Cloutier v. Blowers, 98-436.

Decision Date31 August 2001
Docket NumberNo. 98-436.,98-436.
Citation783 A.2d 961
PartiesSuzanne CLOUTIER (Fletcher) v. John BLOWERS.
CourtVermont Supreme Court

Matthew Colburn, Montpelier, for Plaintiff-Appellee.

John R. Durrance, Jr. of Gaston, Durrance & Fairbanks, Montpelier, for Defendant-Appellant.



John Blowers (father) appeals from an Orleans Family Court order that awarded sole legal and physical parental rights and responsibilities to Suzanne Fletcher (mother) and visitation rights to father. According to father, the court erred because it (1) based its custody decision upon father's age, (2) applied a best-interests-of-the-mother standard in reaching its custody determination, (3) required the parties to file proposed findings of fact and conclusions of law at the close of mother's evidence but prior to father's presentation of evidence, and (4) met with the parties without their attorneys present. We reverse and remand for a new trial.

The family court found the following facts. Father and mother met in 1992, their son, Tarik, was born in 1993, and they separated in 1996. Father and mother were never married. Throughout the parties' relationship, they maintained separate households, although they often lived together. From Tarik's birth until the court's final order awarding mother sole parental rights and responsibilities, the parties shared equal responsibility for Tarik's care. During the parties' relationship, mother lived in Newport, Vermont; however, in 1997, she moved to Stowe. Father lives in West Glover, Vermont, where he has lived since 1971. Mother was previously married and had four children, one of whom died in an automobile accident in 1990.

In July 1996, mother petitioned the court for an order allocating parental rights and responsibilities. In August 1996, the court entered a temporary order of shared legal and physical parental rights and responsibilities pursuant to the parties' stipulation.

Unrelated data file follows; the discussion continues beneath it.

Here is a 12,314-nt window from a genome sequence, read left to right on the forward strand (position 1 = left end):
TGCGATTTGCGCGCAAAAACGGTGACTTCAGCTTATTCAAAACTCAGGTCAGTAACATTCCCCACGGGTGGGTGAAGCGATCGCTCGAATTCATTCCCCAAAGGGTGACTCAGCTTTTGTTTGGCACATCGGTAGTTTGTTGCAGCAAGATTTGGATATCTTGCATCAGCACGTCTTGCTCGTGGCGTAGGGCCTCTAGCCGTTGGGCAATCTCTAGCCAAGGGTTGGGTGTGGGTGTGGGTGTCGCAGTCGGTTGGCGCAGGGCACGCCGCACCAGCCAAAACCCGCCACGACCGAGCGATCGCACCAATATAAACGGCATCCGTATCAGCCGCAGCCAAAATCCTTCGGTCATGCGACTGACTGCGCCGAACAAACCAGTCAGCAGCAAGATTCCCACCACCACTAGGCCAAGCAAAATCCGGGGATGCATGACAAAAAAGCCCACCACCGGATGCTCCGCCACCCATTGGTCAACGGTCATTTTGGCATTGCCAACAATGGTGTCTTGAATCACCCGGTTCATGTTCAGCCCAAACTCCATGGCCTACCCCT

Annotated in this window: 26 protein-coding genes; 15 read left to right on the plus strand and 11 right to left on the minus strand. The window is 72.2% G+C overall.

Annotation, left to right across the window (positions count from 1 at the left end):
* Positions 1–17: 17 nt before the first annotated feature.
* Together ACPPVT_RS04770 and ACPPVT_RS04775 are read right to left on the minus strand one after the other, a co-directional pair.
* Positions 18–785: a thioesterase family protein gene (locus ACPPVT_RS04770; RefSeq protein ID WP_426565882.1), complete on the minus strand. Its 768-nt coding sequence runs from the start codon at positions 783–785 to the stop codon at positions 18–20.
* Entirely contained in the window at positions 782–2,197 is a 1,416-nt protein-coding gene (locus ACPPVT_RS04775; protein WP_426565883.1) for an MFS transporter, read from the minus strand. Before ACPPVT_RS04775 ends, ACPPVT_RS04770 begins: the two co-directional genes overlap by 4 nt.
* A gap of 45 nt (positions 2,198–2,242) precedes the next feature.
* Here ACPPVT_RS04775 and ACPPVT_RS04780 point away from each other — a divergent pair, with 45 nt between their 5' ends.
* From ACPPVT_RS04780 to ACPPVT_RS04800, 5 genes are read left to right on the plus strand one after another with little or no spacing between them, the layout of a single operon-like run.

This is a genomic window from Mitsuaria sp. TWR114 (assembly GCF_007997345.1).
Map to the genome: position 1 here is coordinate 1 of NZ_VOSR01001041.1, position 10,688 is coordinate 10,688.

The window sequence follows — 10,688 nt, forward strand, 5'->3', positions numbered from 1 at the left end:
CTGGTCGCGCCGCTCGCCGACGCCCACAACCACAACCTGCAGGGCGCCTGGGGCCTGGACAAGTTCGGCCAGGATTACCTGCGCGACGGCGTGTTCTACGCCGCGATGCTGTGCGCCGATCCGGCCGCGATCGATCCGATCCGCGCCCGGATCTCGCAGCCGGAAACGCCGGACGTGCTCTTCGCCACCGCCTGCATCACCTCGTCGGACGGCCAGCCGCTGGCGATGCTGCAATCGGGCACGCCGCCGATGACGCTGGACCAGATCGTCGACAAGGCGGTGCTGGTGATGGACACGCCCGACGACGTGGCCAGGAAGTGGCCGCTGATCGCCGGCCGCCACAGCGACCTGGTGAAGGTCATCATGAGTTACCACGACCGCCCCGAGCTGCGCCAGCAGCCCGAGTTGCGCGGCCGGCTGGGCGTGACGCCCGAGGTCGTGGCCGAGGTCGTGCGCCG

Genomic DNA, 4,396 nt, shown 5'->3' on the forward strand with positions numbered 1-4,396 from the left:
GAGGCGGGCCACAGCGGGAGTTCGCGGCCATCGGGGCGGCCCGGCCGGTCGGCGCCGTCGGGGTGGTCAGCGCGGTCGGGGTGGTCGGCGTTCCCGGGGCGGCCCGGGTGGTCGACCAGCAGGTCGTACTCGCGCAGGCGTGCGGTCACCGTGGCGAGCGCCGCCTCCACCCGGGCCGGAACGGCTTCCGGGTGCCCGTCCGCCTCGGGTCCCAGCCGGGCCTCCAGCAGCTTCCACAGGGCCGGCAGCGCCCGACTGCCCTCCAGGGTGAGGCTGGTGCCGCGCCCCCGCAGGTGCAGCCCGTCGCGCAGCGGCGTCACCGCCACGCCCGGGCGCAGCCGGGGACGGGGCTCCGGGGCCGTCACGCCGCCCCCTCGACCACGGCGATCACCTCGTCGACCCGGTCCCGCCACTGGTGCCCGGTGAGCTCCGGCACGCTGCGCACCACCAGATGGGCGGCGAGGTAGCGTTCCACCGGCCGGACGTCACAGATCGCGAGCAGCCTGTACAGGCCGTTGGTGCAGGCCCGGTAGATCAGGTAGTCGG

The hearing on the final order commenced in April 1998. On July 13, at the close of mother's evidence, the court instructed the parties to file proposed findings of fact and conclusions of law at the next hearing, prior to father's presentation of evidence. Father objected to providing mother with his proposed findings and conclusions, arguing that it would be unfair and prejudicial for mother to have his findings and conclusions prior to his presentation of the evidence. The court rejected father's argument, and the parties filed their findings and conclusions with the court and exchanged them with each other. Father presented evidence over the course of four days, and the hearings were completed on July 29, 1998.

On July 31, the parties appeared before the court without their attorneys and discussed the case and their respective positions.1 At that time, the court gave the parties a proposed joint custody order and asked them to review it with their attorneys. The following week, both attorneys filed an objection to the proposed order. The court issued its final order on August 12, 1998, and subsequently issued findings of fact and conclusions of law. This appeal followed.